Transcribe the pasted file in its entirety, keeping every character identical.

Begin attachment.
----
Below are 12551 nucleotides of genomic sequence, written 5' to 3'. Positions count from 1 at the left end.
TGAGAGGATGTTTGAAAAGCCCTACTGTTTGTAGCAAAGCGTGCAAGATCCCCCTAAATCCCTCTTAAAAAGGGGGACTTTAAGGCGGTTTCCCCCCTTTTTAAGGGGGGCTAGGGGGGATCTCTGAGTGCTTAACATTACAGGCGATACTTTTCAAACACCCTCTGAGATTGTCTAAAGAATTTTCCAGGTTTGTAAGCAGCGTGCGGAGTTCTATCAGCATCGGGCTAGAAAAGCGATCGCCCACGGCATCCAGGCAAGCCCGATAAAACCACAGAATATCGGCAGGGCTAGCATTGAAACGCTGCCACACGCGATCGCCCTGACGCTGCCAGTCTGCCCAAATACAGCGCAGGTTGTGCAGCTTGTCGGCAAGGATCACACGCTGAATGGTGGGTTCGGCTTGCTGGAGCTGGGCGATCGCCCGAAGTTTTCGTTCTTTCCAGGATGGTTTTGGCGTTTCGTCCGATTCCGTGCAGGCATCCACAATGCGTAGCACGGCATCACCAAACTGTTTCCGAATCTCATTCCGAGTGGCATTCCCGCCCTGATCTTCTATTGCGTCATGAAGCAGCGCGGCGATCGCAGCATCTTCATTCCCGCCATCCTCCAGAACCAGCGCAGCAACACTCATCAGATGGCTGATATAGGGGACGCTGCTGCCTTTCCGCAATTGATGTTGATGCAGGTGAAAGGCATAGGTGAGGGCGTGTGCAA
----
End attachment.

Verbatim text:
Below are 12551 nucleotides of genomic sequence, written 5' to 3'. Positions count from 1 at the left end.
TGAGAGGATGTTTGAAAAGCCCTACTGTTTGTAGCAAAGCGTGCAAGATCCCCCTAAATCCCTCTTAAAAAGGGGGACTTTAAGGCGGTTTCCCCCCTTTTTAAGGGGGGCTAGGGGGGATCTCTGAGTGCTTAACATTACAGGCGATACTTTTCAAACACCCTCTGAGATTGTCTAAAGAATTTTCCAGGTTTGTAAGCAGCGTGCGGAGTTCTATCAGCATCGGGCTAGAAAAGCGATCGCCCACGGCATCCAGGCAAGCCCGATAAAACCACAGAATATCGGCAGGGCTAGCATTGAAACGCTGCCACACGCGATCGCCCTGACGCTGCCAGTCTGCCCAAATACAGCGCAGGTTGTGCAGCTTGTCGGCAAGGATCACACGCTGAATGGTGGGTTCGGCTTGCTGGAGCTGGGCGATCGCCCGAAGTTTTCGTTCTTTCCAGGATGGTTTTGGCGTTTCGTCCGATTCCGTGCAGGCATCCACAATGCGTAGCACGGCATCACCAAACTGTTTCCGAATCTCATTCCGAGTGGCATTCCCGCCCTGATCTTCTATTGCGTCATGAAGCAGCGCGGCGATCGCAGCATCTTCATTCCCGCCATCCTCCAGAACCAGCGCAGCAACACTCATCAGATGGCTGATATAGGGGACGCTGCTGCCTTTCCGCAATTGATGTTGATGCAGGTGAAAGGCATAGGTGAGGGCGTGTGCAA